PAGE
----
- Dec 23, 2017
Well that might be a true statement, 20+ years of analysis always seem to point against this.Mr. Ray saw the first lifeboat lowered down on the starboard side shortly after 12.30am. He went below decks and saw the forward part of E-deck was underwater. Over an hour later the bow still had not dropped any lower. Lifeboat 13 was lowered down over an hour later and when they rowed away they noticed the ship's bow was still only down as far as E-deck on the starboard side.
"Her forward E-deck ports were under the water"
"At first, she seemed unharmed but, as we looked toward the bow of the ship, we could see that the lower line of portholes extended down into the water."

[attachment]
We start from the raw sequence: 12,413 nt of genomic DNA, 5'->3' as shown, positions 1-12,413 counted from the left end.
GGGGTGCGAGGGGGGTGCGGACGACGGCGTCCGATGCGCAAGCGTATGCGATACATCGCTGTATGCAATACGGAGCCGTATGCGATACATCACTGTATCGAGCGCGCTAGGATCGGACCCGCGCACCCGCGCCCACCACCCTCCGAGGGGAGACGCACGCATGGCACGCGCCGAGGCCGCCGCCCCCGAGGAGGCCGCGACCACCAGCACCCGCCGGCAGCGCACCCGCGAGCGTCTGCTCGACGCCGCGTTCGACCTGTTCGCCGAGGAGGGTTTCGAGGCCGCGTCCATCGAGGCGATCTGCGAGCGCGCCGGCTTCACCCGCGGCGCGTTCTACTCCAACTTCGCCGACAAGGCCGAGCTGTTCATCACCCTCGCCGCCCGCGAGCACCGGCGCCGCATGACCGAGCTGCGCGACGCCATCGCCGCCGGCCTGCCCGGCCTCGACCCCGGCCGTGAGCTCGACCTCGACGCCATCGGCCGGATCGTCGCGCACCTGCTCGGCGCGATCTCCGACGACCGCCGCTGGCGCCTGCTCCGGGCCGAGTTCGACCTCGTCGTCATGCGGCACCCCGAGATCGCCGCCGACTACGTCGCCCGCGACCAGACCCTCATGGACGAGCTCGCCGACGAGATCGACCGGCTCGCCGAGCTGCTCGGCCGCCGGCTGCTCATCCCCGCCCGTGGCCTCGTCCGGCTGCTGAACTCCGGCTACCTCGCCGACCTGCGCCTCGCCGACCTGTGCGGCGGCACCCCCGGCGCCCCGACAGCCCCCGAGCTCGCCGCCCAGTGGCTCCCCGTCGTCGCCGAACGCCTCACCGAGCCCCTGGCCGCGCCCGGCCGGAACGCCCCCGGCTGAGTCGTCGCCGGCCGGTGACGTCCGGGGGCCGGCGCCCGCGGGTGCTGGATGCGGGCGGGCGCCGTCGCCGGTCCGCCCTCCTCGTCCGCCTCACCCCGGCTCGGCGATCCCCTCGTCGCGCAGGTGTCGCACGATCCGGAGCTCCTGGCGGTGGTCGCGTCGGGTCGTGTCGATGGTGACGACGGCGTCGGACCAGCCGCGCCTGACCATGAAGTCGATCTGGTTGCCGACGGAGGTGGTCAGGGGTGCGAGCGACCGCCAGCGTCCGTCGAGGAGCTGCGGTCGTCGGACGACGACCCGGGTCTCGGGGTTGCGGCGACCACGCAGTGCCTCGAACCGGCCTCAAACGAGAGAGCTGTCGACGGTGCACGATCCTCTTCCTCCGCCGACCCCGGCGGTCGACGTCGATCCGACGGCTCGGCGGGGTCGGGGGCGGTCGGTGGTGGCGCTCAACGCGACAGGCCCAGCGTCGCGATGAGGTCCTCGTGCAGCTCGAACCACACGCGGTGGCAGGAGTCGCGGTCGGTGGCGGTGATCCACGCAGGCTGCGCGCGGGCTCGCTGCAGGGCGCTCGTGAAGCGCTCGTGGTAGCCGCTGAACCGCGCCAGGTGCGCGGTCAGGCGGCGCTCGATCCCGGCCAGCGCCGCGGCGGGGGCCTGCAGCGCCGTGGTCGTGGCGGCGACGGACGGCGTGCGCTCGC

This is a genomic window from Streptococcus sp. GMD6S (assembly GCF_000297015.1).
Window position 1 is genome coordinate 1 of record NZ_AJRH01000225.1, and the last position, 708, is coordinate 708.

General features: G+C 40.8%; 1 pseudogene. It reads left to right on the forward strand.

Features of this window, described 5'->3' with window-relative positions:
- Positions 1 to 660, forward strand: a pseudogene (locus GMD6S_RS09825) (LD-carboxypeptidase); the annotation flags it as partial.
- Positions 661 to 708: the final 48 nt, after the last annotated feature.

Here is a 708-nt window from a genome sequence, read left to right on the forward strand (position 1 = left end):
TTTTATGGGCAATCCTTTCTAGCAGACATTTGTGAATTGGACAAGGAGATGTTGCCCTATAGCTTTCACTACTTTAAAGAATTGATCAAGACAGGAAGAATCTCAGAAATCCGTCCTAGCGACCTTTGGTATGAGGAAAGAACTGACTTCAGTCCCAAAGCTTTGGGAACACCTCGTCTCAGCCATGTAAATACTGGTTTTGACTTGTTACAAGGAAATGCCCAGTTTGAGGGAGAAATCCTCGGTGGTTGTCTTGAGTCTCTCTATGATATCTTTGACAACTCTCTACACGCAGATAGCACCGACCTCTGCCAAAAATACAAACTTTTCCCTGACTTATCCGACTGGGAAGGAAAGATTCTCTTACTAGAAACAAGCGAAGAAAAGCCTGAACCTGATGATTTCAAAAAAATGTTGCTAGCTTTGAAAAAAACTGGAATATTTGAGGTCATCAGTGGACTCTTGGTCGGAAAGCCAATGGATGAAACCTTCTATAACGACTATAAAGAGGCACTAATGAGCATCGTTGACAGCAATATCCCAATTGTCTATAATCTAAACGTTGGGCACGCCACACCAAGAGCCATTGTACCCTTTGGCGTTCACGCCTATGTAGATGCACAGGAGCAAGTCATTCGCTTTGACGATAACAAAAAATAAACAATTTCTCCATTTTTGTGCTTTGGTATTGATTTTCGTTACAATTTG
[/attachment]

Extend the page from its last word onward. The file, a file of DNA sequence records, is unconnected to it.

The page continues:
"There was nothing else to indicate she was injured....The lowest portholes in the bows were under the sea......We rowed away from her in the quietness of the night, hoping and praying with all our hearts that she would sink no more and the day would find her still in the same position as she was then."
This means the continuous settling down of the bow did not take place as the open corridors on E-deck averted the continuous settling of the bow for a significant length of time owing to the bodily sinking of the ship.
While its never a good thing to trust a computer analysis too much over testimony, the fact that 20+ years have shown a consistent series of angles that agrees with a majority of testimony cannot be so easily pushed aside.
As we have seen for the years prior to 85, trusting a few rouge accounts over the majority can lead to false ideas or presumptions of the sinking